WINCHESTER — Town voters made few amendments and had a lengthy discussion over the police department’s plan to hire a part-time social worker during Saturday’s annual deliberate session.

About 50 of the town’s approximately 2,400 registered voters attended the meeting in the Winchester School gymnasium.

The social worker article — which yielded about an hour of discussion — originally asked if the town would raise $25,000 to hire a social worker to work 20 hours per week for police department.

The article was amended slightly by voters to allow for more flexibility in the part-time social worker’s time commitment and now reads as “approximately 20 hours a week, or as case load demands.”

The selectboard does not recommend this article, which was submitted by petition.

The position was initially suggested last fall by then-Police Chief Mike Tollett, who left in January after the selectboard decided in a nonpublic session not to renew his contract.

Instances where a social worker would be appropriate include calls of sexual abuse, domestic disturbances, drug overdoses, suicide attempts and issues surrounding homelessness.

Supporters of the article said by adding this position, people could get connected with area resources instead of jail time or ticketing, while also freeing up police officers to take other calls.

“Law enforcement officers are routinely responding to calls related to these issues, and they are expected to have instant solutions to what are very complex situations,” said resident Mary Gannon, who is a professor at Smith College School for Social Work in Northampton, Mass. “So I know our PD works really hard and responds to things that probably 10, 20, 30 years ago, they wouldn’t have to respond to. We are living in a different time now.”

Resident Kevan Whippie, who put forth the article’s amendment, added that hiring a social worker would have a positive impact for all of Winchester.

“The social worker in the town would give the police department a tool to hopefully prohibit people who made errors of judgment from destroying their lives and heading to jail, and get things sorted out and prevent police involvement in the future,” he said. “It’s something that would benefit the whole town. It’s not just those few individuals.”

Selectboard member Jack Marsh argued there are already several resources for the police department to use if needed, such as Monadnock Family Services, Maps Counseling Services and Monadnock Center for Violence Prevention.

Part-time police officer Gary Phillips, the town’s former police chief, added that those services have worked for the department in recent years, and because of that, he doesn’t see a need for the article.

“Having the counselor at the police department would be a benefit; I could never say that it wouldn’t be,” he said. “ ... But if you are going to have a counselor for your town, I think it should be something either in the school system or at the town hall itself. I don’t think it should be under the police department.”

Ultimately, residents decided to move the article on to voters as amended.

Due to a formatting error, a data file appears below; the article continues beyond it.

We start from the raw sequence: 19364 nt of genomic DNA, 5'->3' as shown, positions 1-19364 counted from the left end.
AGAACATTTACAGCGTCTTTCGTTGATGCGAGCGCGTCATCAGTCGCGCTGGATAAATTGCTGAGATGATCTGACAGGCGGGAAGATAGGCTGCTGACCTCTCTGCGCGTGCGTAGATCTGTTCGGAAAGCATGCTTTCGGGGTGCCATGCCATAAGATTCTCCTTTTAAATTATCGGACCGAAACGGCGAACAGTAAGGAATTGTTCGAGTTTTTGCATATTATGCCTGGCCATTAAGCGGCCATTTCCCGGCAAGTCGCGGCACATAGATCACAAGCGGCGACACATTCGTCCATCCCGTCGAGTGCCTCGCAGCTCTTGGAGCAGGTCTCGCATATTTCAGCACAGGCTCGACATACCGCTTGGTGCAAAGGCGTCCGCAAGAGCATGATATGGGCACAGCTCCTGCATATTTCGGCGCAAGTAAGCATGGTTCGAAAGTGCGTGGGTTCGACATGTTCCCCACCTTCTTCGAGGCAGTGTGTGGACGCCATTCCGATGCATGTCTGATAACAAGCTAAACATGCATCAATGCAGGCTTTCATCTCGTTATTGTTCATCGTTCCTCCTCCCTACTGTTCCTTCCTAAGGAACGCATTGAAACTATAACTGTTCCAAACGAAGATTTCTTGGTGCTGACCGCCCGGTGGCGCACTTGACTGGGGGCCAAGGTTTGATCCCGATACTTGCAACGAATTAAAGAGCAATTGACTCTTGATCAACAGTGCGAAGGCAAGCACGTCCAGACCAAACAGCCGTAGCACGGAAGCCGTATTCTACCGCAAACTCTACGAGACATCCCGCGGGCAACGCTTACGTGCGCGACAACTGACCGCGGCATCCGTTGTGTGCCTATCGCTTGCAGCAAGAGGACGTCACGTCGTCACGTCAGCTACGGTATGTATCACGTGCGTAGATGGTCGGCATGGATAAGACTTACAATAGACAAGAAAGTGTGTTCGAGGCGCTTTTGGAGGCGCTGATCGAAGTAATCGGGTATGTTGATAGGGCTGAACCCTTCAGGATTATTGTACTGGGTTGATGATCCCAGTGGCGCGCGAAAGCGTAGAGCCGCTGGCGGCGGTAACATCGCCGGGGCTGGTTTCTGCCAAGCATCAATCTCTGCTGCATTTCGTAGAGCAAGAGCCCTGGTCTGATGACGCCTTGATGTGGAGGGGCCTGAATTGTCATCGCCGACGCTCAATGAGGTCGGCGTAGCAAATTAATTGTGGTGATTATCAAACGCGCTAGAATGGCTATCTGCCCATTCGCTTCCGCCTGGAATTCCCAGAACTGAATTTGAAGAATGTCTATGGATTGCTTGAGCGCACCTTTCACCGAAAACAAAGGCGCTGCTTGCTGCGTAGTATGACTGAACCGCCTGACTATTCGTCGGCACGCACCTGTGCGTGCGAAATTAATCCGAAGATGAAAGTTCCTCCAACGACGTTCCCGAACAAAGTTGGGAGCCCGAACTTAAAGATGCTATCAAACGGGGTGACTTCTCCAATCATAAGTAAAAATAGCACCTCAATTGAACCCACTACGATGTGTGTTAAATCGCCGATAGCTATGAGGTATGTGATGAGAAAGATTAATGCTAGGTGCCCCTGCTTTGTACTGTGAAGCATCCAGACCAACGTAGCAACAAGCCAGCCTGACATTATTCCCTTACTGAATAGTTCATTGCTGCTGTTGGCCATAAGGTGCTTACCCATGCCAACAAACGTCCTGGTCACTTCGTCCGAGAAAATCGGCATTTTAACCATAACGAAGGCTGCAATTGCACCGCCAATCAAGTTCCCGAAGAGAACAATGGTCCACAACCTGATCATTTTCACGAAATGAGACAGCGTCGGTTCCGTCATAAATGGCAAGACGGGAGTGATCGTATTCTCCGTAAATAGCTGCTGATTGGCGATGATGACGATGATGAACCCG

Additionally on Saturday, the selectboard presented the town’s operating budget of $3,675,097 — down $17,065, or 0.5 percent, from the $3,692,162 voters approved last year — along with $309,900 for the water department and $375,544 for the sewer department, which are paid for through user fees.

Voters will also choose whether to allow the selectboard to enter into a five-year lease-to-purchase agreement for a 2021 wheel loader.

The article was amended by Chairman Ben Kilanski to update the cost and type of vehicle that would be purchased, because the board didn’t realize it couldn’t use capital reserve funds for a down payment, as it had planned.

If passed, the agreement would cost $153,930, with a first year’s payment of $26,983. The town would trade in its current loader, worth $26,000, to offset the total cost of the lease.

Residents will also be asked whether to raise $40,000 for the ACCESS youth program.

Twelve articles involving capital reserve funds will also be on the ballot: $50,000 for the fire apparatus capital reserve fund; $20,000 for the ambulance capital reserve fund; $20,000 for the culvert repair capital reserve fund; $16,522 for the assessing and revaluation capital reserve fund; $15,000 for the highway equipment capital reserve fund; $13,000 for the police cruiser capital reserve fund; $10,000 for the Ashuelot Rail Trail capital reserve fund; $10,000 for the beach ramp capital reserve fund; $10,000 for the town-owned building upgrades capital reserve fund; $5,000 for the bridge reconstruction capital reserve fund; $5,000 for the computer capital reserve fund; and $5,000 for the grant writer capital reserve fund.

Saturday’s deliberative session had been postponed from February due to the pandemic. Residents will vote on the articles at the Winchester School May 11 from 8 a.m. to 7 p.m., when they will also elect town officials.

Six candidates are vying for a pair of three-year selectboard terms. Incumbents Gloria Leustek and Jack Marsh will face Lindseigh Picard, Natalie Quevedo, Theresa Sepe and Lindsey Nutting. There is also a contested race for a three-year term on the budget committee among Brenden Hubbard, Sherman Tedford and Kevin Bazan. And voters will select from five candidates for two three-year terms on the planning board: Brian Favreau, Jason Koerber, Bridget E. Pearce and incumbents Jordan Sharra and Dean Beaman, the board’s chairman.

Four candidates are vying for three seats as a Conant Library trustee: Amaret “Mitty” Johnson, Jennifer Bennett, Barbara Depew and Jennifer Gomarlo Howe.

Olivia Belanger can be reached at 352-1234, extension 1439, or Follow her on Twitter @OBelangerKS.